The smooth endoplasmic or smooth ER reticulum is an organelle that occurs both in animal cells and in plant cells. The organelle is a subunit in a cell that has a specialized function. The main function of a smooth ER is the production of cellular products such as hormones and lipids. It also distributes these products throughout the entire cell and places in the body. Smooth ER also regulates and releases calcium ions and processes toxins.
It is described as “smooth” to distinguish it from a rough ER that has ribosomes to synthesize proteins on its surface. Each organelle in the cell cytoplasm is responsible for the performance of a specific function. Rough and smooth ER produce different products for the cell.
Rough endoplasmic reticulum structure
The general structure of the endoplasmic reticulum is a network of membranes called cisternae. These pouch-like structures are held together by the cytoskeleton. A phospholipid membrane includes a storage space (or light) that is continuous in the perinuclear space but separated from the cytosol. The functions of the endoplasmic reticulum can be summarized as the synthesis and export of membrane proteins and lipids, but it differs between ER and cell type and cell function. The amount of both rough and smooth endoplasmic reticulum in the cell may slowly change from one type to another, depending on the changing metabolic activities of the cell. The transformation may involve the deposition of new proteins in the membrane as well as structural changes. Changes in protein content can occur without noticeable structural changes.
Smooth Endoplasmic Reticulum function
The surface of the rough endoplasmic reticulum (often abbreviated as RER or Rough ER) (also called the granular endoplasmic reticulum) is planted with protein-producing ribosomes, which gives it a “rough” appearance (hence its name). The translocation of the ribosome on the rough endoplasmic reticulum is the translocon. However, ribosomes are not a stable part of the organelle structure because they are constantly bound and released from the membrane.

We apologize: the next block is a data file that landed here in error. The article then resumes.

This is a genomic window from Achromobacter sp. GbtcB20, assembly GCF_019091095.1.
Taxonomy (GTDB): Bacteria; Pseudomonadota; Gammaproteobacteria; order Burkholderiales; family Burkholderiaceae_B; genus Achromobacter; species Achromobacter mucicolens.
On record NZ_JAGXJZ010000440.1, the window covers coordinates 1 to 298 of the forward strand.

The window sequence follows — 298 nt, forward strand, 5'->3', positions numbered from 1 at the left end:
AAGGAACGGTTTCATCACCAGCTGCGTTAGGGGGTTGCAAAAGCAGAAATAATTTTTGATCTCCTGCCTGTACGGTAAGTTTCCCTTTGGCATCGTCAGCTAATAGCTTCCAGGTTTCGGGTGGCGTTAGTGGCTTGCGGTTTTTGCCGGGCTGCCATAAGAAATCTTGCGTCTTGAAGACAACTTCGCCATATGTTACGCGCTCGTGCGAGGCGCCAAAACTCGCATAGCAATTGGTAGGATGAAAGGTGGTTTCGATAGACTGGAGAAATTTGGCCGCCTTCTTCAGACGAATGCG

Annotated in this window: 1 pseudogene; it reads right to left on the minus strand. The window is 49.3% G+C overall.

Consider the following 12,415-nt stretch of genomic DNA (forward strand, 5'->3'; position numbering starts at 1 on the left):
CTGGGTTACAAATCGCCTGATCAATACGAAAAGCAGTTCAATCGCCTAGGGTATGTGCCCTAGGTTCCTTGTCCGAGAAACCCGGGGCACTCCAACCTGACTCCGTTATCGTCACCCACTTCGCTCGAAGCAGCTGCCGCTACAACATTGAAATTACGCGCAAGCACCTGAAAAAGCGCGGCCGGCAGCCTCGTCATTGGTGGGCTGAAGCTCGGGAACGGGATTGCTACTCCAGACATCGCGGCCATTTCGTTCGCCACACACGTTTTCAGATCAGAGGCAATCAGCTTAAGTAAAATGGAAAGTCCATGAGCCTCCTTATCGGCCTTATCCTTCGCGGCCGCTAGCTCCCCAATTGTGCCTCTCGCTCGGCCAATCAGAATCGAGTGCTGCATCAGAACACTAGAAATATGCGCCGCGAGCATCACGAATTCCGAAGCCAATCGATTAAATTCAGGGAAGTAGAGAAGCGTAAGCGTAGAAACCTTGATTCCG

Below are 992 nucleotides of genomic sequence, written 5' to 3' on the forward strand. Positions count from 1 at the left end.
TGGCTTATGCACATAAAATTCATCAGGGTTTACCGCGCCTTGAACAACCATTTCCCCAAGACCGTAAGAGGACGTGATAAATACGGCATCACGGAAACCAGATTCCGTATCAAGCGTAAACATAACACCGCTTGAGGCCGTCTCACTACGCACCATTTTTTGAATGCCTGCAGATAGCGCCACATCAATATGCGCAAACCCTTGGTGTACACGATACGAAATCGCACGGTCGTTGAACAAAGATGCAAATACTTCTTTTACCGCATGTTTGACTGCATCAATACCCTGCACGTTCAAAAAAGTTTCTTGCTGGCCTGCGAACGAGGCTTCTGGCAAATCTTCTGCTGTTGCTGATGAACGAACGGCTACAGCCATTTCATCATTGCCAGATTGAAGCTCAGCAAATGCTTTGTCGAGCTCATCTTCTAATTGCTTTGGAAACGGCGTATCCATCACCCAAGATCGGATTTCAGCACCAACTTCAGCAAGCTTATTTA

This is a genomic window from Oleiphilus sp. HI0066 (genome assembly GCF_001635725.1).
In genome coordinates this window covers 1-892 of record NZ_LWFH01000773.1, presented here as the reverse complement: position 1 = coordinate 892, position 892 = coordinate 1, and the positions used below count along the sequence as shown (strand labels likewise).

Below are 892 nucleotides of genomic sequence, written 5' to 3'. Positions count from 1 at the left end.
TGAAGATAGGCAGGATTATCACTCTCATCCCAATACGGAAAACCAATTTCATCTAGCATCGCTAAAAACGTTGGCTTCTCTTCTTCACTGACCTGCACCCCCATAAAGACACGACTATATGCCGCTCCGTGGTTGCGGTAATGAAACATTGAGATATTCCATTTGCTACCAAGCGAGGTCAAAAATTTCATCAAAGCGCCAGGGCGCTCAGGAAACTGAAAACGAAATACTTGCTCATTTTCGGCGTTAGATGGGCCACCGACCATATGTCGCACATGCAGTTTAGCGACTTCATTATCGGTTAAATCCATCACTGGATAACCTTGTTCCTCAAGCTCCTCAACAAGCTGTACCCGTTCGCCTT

Ribosome only binds to RER when a specific protein-nucleic acid complex is formed in the cytosol. This special complex arises when the free ribosome begins to translate the mRNA of the protein to be secreted. The first polymerized 5-30 amino acids encode a signal peptide. A molecular message recognized and bound by a signal recognition (SRP) particle. The translation stops and the ribosome complex binds to the ER translocon, where the translation continues with the nascent (new) light-forming RER and/or membrane.
The protein is processed in the ER light by an enzyme (signal peptidase) that removes the signal peptide. Ribosomes at this point can be released back into the cytosol; however, non-translational ribosomes are also known to remain associated with translocon.
The membrane of the rough endoplasmic reticulum
The membrane of the rough endoplasmic reticulum forms large double-membrane sheets that are located nearby and are continuous with the outer layer of the nuclear envelope. Double diaphragm plates are stacked and joined by several left or right-turn screws, the so-called Terasaki ramps, which form a structure resembling a multi-storey car park. Although there is no continuous membrane between the endoplasmic reticulum. The Golgi apparatus, membrane-bound transport vesicles transport proteins between these two compartments.
The bubbles are surrounded by coating proteins called COPI and COPII. COPII excels in the vesicles in the Golgi apparatus, and COPI means that they return to the rough endoplasmic reticulum. The rough endoplasmic reticulum works with the Golgi complex to direct new proteins to their correct target sites. The second mode of transport from the endoplasmic reticulum includes areas called membrane contact sites in which the membranes of the endoplasmic reticulum and other organelles are closely related, allowing the transfer of lipids and other small molecules.